Currently, Gubba Rum is available in Massachusetts, at a variety of restaurants and retail stores. They are currently planning to be available this summer in Southern Florida, Rhode Island and Ogunquit,Maine He’ll also be at Tales of the Cocktail again this year with the Gubba Snack Stand at the Hotel Monteleone.  If you’re in NOLA, stop by and try a taste of Gubba Rum- and tell Steve LikeYourLiquor sent you!

Gubba Rum Ad


Gubba Rum, Gold & Silver review

Only about 10% of craft distillers make rum, which makes Gubba Rum even more unique. His rum is made from pure sugar cane juice, not molasses, which gives it a silky, smooth texture. Not only is Gubba Rum tasty, but Steve Gubb is a genuinely nice guy that enjoys sharing his rum. Make sure to read my interview with him, too.  Without further adieu, here are my tasting notes – sláinte!Gubba samples


Color: Crystal clear, even with the natural coconut.

Nose: A hint of alcohol, with the suggestion of sweet, it’s really light on the nose.

Taste: Gubba Silver has a tiny bite at the back of my tongue, that dissipates quickly, leaving behind the taste of coconut.  And you can tell it’s really coconut, and not some flavoring dreamed up in a lab.  It’s the coconut you dream of tasting while reclining on a sandy beach – hopefully with a Gubba rum drink in your hand!  In comparison, it has a relatively low proof, but you certainly wouldn’t confuse it for coconut water.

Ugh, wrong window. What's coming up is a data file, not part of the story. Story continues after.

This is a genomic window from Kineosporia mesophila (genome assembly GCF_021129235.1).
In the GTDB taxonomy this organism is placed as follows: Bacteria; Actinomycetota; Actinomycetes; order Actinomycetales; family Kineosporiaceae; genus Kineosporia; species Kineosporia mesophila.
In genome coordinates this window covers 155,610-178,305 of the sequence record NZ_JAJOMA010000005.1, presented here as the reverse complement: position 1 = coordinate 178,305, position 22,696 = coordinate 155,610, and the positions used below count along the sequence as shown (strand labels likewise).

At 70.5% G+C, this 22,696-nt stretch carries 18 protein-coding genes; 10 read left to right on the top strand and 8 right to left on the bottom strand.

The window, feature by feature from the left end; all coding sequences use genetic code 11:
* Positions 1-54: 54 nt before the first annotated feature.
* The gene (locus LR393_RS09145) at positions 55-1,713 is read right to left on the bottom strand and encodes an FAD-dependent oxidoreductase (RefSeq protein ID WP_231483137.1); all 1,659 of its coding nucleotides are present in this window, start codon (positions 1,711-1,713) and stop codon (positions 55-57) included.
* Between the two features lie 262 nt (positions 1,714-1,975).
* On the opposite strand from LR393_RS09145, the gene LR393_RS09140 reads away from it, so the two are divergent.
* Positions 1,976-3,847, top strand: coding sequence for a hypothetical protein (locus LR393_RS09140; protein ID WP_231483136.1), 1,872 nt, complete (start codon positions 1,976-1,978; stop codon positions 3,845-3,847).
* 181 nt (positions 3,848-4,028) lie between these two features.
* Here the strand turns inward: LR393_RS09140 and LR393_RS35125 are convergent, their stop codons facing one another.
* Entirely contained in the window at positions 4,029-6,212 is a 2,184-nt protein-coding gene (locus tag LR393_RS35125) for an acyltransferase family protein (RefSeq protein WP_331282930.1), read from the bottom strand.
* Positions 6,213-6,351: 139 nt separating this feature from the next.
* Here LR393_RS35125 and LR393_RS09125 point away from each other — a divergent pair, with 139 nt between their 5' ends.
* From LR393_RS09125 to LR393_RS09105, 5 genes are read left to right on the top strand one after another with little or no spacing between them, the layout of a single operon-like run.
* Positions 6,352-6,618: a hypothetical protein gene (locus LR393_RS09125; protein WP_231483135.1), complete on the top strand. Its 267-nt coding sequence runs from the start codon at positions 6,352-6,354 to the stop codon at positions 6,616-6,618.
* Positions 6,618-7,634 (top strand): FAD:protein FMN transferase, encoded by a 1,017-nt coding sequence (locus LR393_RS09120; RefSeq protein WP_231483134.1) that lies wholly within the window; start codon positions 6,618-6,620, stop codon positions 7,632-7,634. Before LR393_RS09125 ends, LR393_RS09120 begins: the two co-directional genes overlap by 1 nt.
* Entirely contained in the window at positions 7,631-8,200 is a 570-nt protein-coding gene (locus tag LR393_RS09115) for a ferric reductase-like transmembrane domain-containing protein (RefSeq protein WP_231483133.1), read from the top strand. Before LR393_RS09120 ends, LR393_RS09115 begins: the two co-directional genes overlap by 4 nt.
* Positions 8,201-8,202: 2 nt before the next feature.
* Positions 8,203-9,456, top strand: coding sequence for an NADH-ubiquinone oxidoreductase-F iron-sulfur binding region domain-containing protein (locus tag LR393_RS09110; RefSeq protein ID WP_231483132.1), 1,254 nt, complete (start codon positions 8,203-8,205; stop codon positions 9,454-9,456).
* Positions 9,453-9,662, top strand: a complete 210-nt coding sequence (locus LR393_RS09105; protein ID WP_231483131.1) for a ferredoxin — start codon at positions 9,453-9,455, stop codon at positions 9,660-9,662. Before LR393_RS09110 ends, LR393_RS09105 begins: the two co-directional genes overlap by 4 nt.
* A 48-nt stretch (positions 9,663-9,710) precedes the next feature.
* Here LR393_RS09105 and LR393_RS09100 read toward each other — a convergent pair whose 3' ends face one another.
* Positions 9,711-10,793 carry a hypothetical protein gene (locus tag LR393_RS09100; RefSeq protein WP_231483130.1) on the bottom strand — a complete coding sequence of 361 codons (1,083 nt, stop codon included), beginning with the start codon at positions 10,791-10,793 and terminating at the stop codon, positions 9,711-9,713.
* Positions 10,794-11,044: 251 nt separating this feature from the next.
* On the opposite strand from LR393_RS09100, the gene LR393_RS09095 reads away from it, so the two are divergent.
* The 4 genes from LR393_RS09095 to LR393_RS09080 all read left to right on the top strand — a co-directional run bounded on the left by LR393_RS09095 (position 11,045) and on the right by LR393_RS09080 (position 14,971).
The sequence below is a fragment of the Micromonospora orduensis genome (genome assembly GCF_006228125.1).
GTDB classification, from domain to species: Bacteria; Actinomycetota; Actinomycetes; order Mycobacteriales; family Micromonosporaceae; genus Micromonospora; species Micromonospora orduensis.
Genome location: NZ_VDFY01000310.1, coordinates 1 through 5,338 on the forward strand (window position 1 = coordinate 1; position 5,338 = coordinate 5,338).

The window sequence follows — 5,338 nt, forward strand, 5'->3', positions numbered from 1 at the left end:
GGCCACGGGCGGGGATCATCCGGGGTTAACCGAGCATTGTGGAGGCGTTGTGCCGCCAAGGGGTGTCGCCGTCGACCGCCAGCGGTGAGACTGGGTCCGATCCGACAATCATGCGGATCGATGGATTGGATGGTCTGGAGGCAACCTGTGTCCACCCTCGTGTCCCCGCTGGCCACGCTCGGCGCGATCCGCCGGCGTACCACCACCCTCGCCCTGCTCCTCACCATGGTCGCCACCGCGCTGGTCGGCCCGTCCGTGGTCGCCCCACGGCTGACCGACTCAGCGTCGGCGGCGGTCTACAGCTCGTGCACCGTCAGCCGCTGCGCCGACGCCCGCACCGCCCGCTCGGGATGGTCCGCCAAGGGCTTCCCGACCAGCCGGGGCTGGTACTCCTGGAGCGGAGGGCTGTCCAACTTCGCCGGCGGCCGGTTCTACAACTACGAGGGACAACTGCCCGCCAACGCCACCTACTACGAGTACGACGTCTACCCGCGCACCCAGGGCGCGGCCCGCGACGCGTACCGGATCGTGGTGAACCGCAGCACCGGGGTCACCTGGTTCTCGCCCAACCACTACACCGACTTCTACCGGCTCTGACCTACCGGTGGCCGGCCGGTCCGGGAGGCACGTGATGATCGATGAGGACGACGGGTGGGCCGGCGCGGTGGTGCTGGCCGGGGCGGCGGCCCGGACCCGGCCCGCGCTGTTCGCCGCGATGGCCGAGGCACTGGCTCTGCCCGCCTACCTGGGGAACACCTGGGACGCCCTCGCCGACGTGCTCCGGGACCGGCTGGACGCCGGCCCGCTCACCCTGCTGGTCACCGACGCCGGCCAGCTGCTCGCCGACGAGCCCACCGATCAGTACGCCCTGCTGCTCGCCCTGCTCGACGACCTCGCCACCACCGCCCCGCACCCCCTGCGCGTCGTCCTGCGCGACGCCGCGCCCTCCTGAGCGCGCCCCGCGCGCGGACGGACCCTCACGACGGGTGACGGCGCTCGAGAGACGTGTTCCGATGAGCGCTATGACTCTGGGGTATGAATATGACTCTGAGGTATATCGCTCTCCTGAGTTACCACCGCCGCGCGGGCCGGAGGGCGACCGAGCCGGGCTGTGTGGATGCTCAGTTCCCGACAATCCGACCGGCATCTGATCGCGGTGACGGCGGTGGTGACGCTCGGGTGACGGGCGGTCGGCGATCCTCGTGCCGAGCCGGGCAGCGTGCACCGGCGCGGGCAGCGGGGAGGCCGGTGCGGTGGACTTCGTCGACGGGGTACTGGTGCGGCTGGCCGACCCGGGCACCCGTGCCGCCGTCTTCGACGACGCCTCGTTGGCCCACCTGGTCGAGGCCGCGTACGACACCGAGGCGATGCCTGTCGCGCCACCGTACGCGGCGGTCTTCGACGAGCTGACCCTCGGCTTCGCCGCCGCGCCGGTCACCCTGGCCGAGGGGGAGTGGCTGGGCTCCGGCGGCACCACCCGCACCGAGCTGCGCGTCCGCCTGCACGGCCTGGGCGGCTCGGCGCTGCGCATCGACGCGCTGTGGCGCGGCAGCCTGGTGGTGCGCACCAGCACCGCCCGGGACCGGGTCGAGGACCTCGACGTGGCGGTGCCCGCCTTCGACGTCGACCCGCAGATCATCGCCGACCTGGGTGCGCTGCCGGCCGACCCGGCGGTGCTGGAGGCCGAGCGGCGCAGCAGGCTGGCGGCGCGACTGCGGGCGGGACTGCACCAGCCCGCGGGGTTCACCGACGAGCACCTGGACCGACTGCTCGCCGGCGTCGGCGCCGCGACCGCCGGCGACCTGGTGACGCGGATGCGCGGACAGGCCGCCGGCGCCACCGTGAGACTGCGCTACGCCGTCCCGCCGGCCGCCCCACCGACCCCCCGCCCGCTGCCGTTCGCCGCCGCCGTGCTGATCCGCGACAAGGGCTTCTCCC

Color: Light amber, but not completely clear, because of the natural vanilla. I like being able to see proof of the ingredients right in the glass!

Nose: A little sweet, but not cloying in any way, the vanilla is definitely present.

Taste: It has the same bite as the Silver (which is to say, nearly non-existent), but has a slightly fuller mouth feel, which may come from the vanilla beans used to flavor the rum. You can also tell this is real deal, and not a bottle of extract dumped into the rum.  Smooth, sweet and vanilla, I can see Gubba Gold mixing well in a cocktail but not getting lost, and equally at home neat or with a bit of ice.

ABV: 35% or 70 proof

Price point: $22.  On par with other rums, but far ahead in taste!